People come to Yoga for different reasons – some for preserving and promoting health and handsomeness, some for recovering from physical ill health, some for longevity, some for tackling stress and its toll (the so-called psychosomatic ailments), some for gaining that elusive and utopian peace of mind, some for those sophisticated higher states of consciousness described in spiritual literature, some for plain fashion or just to be considered ‘cool’, some to make a career out of it, and so on and so forth.
So yoga is practiced for different reasons by different people in different places. It seems to be a panacea for everyone and everything. But what actually is ‘Yoga’? Is there a way to establish this? The only response to this question seems to be to go to the source, to refer to the origin of Yoga, to the primary texts and the ancient tradition of Yoga.
Yoga can be understood from the perspectives of its etymology, its philosophy, and its practices.
Etymologically, the term ‘Yoga’ comes from the Sanskrit root ‘yuj’, which has three different meanings:
The meaning of ‘Yoga’ as the union of individual consciousness with universal consciousness is the most common meaning of Yoga understood all over the world. Unfortunately this meaning is alien to the basic philosophy of Yoga as represented by Patanjali’s Yoga Sutras. Neither is this meaning found in Samkhya philosophy, which forms the philosophical foundations of Yogic practices. As ‘union’, the term ‘Yoga’ may be better understood as leading to integration of human personality (mind, body and spirit), making the human being wholesome, harmonious and holistic.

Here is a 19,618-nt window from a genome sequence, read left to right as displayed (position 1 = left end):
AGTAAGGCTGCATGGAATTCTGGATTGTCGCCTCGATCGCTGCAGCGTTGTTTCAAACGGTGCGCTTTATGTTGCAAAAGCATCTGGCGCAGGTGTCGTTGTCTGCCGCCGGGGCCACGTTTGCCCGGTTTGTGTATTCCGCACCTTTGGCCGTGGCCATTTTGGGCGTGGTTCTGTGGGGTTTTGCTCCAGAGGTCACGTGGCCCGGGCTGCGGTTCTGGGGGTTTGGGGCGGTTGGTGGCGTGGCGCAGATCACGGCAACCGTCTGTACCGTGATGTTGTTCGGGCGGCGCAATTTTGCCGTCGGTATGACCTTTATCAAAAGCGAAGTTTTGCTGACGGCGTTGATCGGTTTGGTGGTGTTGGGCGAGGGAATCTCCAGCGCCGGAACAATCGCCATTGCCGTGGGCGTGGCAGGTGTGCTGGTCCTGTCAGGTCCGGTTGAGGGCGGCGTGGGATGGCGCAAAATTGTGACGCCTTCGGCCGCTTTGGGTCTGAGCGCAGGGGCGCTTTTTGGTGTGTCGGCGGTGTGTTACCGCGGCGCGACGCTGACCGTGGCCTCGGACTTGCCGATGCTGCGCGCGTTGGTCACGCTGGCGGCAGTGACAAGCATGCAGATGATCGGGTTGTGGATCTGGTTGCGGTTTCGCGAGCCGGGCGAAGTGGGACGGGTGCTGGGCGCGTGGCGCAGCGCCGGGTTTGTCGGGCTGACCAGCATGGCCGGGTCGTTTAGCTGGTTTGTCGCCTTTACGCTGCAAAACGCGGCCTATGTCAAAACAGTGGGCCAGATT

This seems to be the most appropriate meaning of Yoga. Yoga is concentration. While ordinarily man’s concentration is always activity-oriented or object-oriented, depending upon his interests, concentration in Yoga or Yogic Concentration is second nature of the mind. It’s a quality of the mind irrespective of time, place and activity. Wherever the Yogic mind goes, it is concentrated!
Yoga is a discipline; a process of disciplining the lifestyle. It is a lifestyle and not a style of life! Yoga makes us take charge of our lives. It is a disciplined process leading to a logical conclusion.
As a philosophy, Yoga is one of the six orthodox systems of Indian Philosophy – orthodox because it believes in the authority of the Vedas. The basic text of this philosophy is the Yoga Sutras of Patanjali, which is completely practice-oriented. These practices are established upon the metaphysical foundations provided by Samkhya philosophy. Like the other Indian Philosophies, Yoga is considered as a Moksha Shastra, a science of liberation. The goal of Yoga is to set man ultimately free from the miseries and sufferings of human life. Patanjali gives the most famous definition of Yoga, “Yogaha Chitta Vritti Nirodah”. All practices of yoga, whether they are asanas or pranayama or meditation, have this liberation as the final goal. Health and happiness are by-products of yoga practices and not the end-products. The Yoga Upanishads, the Bhagavad Gita, the several Hatha Yoga Texts, the Yoga Vasishtha, etc. are some of the other important Yoga texts.
Yoga practices may be delineated as follows: kriyas, yamas, niyamas, asanas, pranayama, mudras and bandhas, pratyahar, meditation practices (dharana, dhyana and samadhi), mantra chanting, relaxation practices, etc. These practices are hierarchical in nature and cater to all the dimensions of human personality – the social, the personal, the physical, the physiological, the mental, the psychological, the intellectual and the spiritual. Thus, Yoga is said to be holistic. Furthermore, all these practices have concentration leading to pure awareness as their distinguishing feature when compared to other fitness and health regimens.
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